Is This Obama’s Last Political Gasp?
A Commentary by Fran Coombs
What is President Obama up to?
With less than a month left in office, he’s gone on a foreign policy offensive, more aggressive than what we’ve seen in most of his eight years in office.
At a time when the United States and the rest of the world are facing an increasing danger from radical Islamic terrorism, Obama’s decided to attack and undermine Israel, America’s longest-standing and by far most reliable ally in the Middle East. At issue is Israel’s settlement policy on the West Bank which has been a sticking point in negotiations with the Palestinians for years. Israel understandably is furious.
Why now when Obama’s team is moving out is the United States slapping Israel in the name of Middle East peace? Shouldn’t U.S. foreign policy decisions at this point be shifting into the hands of the incoming Trump administration?
Obama also has chosen now to take a hardline against Russia for allegedly hacking sensitive internal e-mails that embarrassed the Democratic Party, although he stops short of saying it influenced the election. Russia has denied the charges, and even the U.S. intelligence community appears conflicted over whether the proof is there.
When Clinton alleged in the second debate in October that Russian hackers were trying to tilt the election, most voters didn’t buy it and thought it was more likely the U.S. media was trying to swing things for her.
Why now when the Obama administration is about to pass into the pages of history is the president turning up the heat on Russia? Is he just trying to settle scores because 71% of Democrats think it’s likely the Russians helped Trump win?
Given the timing, it’s hard not to feel Obama is just trying to cause problems for the new Republican president since neither of his actions is going to solve anything, and both are very likely to be quickly repudiated by Trump.
Voters believe U.S.-Israeli relations have worsened under Obama, but they’re optimistic that they will improve under the next president.
As for Russia, voters here remain suspicious, but they have long worried, too, about the outbreak of a new Cold War. Trump has said he wants to lessen those tensions and believes Russian leader Vladimir Putin is a world leader he can work with.
Last year when Obama and Republican presidential hopeful Jeb Bush, among others, were pushing for tougher economic sanctions against Russia over the continuing political unrest in Ukraine, most voters here worried instead that the worsening relationship with Russia was bad for America.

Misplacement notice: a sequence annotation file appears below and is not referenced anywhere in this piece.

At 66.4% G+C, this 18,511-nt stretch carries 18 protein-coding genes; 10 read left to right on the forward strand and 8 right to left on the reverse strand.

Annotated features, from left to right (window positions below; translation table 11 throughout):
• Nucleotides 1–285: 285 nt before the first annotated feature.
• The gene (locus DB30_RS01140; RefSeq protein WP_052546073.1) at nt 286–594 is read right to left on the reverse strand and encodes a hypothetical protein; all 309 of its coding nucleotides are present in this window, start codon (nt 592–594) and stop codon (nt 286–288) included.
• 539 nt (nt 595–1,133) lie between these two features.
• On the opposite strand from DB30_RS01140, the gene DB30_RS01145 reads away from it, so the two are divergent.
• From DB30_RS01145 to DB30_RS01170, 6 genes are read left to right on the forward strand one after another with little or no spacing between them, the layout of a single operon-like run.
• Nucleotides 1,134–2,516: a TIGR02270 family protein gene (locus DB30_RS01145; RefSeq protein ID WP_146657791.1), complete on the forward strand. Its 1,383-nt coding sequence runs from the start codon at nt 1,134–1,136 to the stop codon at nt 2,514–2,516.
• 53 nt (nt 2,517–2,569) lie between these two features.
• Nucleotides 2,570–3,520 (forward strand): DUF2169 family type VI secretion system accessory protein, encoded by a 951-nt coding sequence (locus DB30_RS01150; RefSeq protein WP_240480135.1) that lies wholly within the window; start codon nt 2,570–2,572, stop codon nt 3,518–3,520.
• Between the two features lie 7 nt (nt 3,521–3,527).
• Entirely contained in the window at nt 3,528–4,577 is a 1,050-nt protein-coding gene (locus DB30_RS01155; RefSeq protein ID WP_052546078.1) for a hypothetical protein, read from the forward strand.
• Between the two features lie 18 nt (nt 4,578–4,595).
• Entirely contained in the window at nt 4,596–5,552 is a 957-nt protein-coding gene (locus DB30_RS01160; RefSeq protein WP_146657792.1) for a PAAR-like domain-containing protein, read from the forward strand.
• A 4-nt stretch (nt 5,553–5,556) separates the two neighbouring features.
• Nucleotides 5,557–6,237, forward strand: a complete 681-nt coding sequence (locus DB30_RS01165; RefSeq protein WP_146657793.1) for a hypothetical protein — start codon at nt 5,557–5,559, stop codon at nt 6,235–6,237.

When most Americans think about the problems of the world, they are more interested in a solution that benefits the United States, but the majority thinks Obama is more interested in a solution that most benefits the world.
Only 30% of voters believe U.S. foreign policy in recent years has put America first. Sixty percent (60%) agree with Trump that "no country has ever prospered that failed to put its own interests first."
No wonder then that 75% of Republicans and the plurality (47%) of voters not affiliated with either major party feel U.S. government policies in the last five years have hurt U.S. relations with most other countries. Sixty-two percent (62%) of Democrats, however, believe those policies have helped America’s relations instead.
Not with Israel. Not with Russia. Not now.
One just can’t help but wonder: Is Obama playing politics with U.S. foreign policy in his final days in office?
Fran Coombs is the managing editor of Rasmussen Reports.
See Other Political Commentaries.
See Other Commentaries by Fran Coombs.
Views expressed in this column are those of the author, not those of Rasmussen Reports. Comments about this content should be directed to the author at firstname.lastname@example.org.
Rasmussen Reports is a media company specializing in the collection, publication and distribution of public opinion information.
We conduct public opinion polls on a variety of topics to inform our audience on events in the news and other topics of interest. To ensure editorial control and independence, we pay for the polls ourselves and generate revenue through the sale of subscriptions, sponsorships, and advertising. Nightly polling on politics, business and lifestyle topics provides the content to update the Rasmussen Reports web site many times each day. If it's in the news, it's in our polls. Additionally, the data drives a daily update newsletter and various media outlets across the country.
Some information, including the Rasmussen Reports daily Presidential Tracking Poll and commentaries are available for free to the general public. Subscriptions are available for $4.95 a month or 34.95 a year that provide subscribers with exclusive access to more than 20 stories per week on upcoming elections, consumer confidence, and issues that affect us all. For those who are really into the numbers, Platinum Members can review demographic crosstabs and a full history of our data.
To learn more about our methodology, click here.